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In accordance with state law, Hegar identified eight firms that are “refusing to deal with” or “terminating business activities with” companies involved in the production and use of fossil fuels “without an ordinary business purpose.” Based upon an evaluation of their commitment to environmental, social, and governance (ESG) objectives — which, in some cases, included pledges to third-party climate advocacy groups like Net Zero Banking Alliance — Hegar determined that state entities were not permitted to work with 10 companies.
“The environmental, social and corporate governance movement has produced an opaque and perverse system in which some financial companies no longer make decisions in the best interest of their shareholders or their clients, but instead use their financial clout to push a social and political agenda shrouded in secrecy,” Hegar said in a statement. “This research uncovered a systemic lack of transparency that should concern every American regardless of political persuasion, especially the use of doublespeak by some financial institutions as they engage in anti-oil and gas rhetoric publicly yet present a much different story behind closed doors.”
The official named BlackRock, BNP Paribas, Credit Suisse, Danske Bank, Jupiter Fund Management, Nordea Bank, Schroders, Handelsbanken, Swedbank, and UBS as financial entities that “boycott energy companies.” State government entities are “prohibited from investing in” and must “divest from” the listed companies, although some exceptions may exist.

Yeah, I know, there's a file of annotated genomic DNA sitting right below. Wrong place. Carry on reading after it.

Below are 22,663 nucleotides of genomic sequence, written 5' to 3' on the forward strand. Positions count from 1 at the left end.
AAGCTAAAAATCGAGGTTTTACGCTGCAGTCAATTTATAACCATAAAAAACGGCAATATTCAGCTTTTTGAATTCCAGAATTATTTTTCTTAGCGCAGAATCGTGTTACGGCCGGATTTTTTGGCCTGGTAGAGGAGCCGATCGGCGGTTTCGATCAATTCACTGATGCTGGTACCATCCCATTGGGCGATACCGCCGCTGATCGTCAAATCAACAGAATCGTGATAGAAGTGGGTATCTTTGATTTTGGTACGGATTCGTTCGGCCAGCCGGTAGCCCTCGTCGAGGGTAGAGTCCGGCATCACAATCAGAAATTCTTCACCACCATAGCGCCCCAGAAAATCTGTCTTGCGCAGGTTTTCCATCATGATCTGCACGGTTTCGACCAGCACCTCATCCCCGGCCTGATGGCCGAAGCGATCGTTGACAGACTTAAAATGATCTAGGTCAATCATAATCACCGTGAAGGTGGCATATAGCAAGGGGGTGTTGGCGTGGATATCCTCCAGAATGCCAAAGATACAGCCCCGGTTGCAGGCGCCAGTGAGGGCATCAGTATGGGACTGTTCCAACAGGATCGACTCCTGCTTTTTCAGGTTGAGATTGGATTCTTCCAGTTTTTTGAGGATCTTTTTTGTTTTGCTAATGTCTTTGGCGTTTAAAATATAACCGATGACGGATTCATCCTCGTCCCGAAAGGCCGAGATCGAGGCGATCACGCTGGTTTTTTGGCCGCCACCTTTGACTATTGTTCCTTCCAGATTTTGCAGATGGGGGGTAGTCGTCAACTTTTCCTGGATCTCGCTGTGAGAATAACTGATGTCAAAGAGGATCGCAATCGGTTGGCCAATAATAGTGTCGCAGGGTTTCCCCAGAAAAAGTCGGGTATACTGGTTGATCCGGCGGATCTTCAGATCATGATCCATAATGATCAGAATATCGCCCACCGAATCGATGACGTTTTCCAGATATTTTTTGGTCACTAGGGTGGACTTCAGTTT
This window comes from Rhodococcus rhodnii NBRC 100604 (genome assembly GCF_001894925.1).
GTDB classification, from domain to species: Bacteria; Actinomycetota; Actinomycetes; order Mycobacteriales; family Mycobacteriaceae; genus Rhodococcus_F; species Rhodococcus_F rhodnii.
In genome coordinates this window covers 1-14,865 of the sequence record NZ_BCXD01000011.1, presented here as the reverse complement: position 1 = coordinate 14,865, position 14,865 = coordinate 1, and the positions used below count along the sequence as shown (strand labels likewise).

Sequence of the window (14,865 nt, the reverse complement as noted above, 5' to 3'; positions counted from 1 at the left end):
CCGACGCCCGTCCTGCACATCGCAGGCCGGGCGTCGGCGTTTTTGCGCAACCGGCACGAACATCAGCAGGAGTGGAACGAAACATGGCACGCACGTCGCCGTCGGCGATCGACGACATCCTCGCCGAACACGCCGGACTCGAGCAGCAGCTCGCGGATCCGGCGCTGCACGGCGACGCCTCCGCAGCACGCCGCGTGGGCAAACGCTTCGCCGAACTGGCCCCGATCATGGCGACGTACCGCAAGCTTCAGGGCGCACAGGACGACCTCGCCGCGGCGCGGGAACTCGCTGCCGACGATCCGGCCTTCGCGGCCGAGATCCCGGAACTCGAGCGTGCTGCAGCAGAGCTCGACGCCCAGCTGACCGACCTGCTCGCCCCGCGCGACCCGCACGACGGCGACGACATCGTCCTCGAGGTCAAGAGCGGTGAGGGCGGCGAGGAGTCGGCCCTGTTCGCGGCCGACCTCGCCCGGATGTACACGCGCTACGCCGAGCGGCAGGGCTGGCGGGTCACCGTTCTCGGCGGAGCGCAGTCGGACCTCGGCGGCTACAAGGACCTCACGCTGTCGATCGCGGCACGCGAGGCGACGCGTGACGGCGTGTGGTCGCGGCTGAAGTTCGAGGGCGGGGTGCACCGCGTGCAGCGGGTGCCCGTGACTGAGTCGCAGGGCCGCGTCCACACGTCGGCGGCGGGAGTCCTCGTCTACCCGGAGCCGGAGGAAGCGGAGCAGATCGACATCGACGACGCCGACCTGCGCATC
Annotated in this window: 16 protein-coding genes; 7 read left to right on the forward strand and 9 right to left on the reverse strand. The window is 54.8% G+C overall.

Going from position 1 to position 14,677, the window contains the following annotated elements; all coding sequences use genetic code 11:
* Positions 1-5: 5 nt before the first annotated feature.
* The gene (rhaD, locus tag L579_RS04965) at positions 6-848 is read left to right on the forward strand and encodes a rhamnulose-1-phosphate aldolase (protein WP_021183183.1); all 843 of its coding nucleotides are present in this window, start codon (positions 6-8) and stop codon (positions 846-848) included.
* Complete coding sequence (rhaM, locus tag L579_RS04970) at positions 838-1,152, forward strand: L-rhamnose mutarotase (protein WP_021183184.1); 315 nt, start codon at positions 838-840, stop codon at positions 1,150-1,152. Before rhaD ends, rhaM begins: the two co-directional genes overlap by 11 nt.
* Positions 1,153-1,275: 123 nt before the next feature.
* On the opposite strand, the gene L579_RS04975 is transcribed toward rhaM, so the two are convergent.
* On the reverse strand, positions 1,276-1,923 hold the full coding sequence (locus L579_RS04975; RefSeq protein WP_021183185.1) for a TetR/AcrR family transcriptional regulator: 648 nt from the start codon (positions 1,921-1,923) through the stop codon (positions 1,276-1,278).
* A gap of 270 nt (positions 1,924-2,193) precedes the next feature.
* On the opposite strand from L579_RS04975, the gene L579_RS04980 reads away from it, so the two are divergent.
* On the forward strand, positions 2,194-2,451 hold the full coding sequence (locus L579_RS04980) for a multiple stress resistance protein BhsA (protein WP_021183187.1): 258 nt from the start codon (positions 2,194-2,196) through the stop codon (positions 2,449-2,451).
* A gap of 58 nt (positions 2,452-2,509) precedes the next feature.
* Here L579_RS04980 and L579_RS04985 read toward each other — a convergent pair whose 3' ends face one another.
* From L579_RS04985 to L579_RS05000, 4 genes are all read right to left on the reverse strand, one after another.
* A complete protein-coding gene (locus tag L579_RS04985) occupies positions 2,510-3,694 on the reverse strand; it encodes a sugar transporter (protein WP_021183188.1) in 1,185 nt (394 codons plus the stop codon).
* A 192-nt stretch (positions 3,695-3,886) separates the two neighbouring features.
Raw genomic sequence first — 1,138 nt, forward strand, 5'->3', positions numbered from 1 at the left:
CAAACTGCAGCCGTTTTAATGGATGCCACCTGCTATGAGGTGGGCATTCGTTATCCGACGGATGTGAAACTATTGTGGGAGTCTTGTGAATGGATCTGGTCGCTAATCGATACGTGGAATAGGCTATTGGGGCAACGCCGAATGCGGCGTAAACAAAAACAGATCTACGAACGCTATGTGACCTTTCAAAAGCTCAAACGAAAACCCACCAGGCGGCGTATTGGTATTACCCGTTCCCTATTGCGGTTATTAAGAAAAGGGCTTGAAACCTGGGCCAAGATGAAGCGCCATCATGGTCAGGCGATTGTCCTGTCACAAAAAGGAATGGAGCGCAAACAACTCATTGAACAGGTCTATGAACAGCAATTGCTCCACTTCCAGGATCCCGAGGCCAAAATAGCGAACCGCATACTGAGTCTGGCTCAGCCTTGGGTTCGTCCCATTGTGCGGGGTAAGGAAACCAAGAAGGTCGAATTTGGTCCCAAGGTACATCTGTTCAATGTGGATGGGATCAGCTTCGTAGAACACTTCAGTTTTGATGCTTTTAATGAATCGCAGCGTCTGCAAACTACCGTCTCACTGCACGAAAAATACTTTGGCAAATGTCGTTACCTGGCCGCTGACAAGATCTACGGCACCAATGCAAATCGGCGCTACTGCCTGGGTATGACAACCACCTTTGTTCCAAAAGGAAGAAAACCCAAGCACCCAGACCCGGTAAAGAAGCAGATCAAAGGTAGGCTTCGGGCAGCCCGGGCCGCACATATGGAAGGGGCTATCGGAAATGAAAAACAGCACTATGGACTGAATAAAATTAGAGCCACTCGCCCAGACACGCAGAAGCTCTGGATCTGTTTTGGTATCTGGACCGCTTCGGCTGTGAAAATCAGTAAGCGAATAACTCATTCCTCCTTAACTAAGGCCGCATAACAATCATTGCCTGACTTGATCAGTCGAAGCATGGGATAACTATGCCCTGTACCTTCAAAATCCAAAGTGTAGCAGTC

BlackRock, which manages $8.5 trillion in client assets, rejected Hegar’s deliberation. “Elected and appointed public officials have a duty to act in the best interests of the people they serve,” BlackRock said in a statement to Reuters. “Politicizing state pension funds, restricting access to investments, and impacting the financial returns of retirees, is not consistent with that duty.”
As Hegar’s evaluation revealed, BlackRock has vowed to pursue a path toward net zero greenhouse gas emissions by 2050 or sooner. BlackRock CEO Larry Fink wrote in his 2022 letter to CEOs that “climate risk is investment risk.”
“This is just the beginning — the tectonic shift towards sustainable investing is still accelerating,” he said. “Whether it is capital being deployed into new ventures focused on energy innovation, or capital transferring from traditional indexes into more customized portfolios and products, we will see more money in motion.”
Socially conscious investing, however, has suffered during the most recent stock market downturn through high exposure to the technology sector amid avoidance of fossil fuel investments. For instance, BlackRock’s iShares ESG Aware MSCI ETF — which has its largest holdings in companies like Microsoft, Tesla, and Alphabet — is down over 14% since the beginning of 2022, slightly lower than the overall S&P 500 index. Meanwhile, BlackRock’s iShares Global Energy ETF — dominated by oil and gas conglomerates like Exxon Mobil, Chevron, and Shell — has risen 40% over the same time period.
Many entities that have continued their investment in fossil fuels have reaped record returns despite stock market volatility. The University of Texas, which earns $6 million per day through its 2.1 million acres of oil fields in the Permian Basin, is poised to maintain the nation’s largest university endowment, as elite schools like Harvard University continue to rely upon stock market assets, private equity, and venture capital.
Harvard Management Company, which manages the school’s investments, has also set the explicit goal of achieving a net zero emission portfolio by 2050.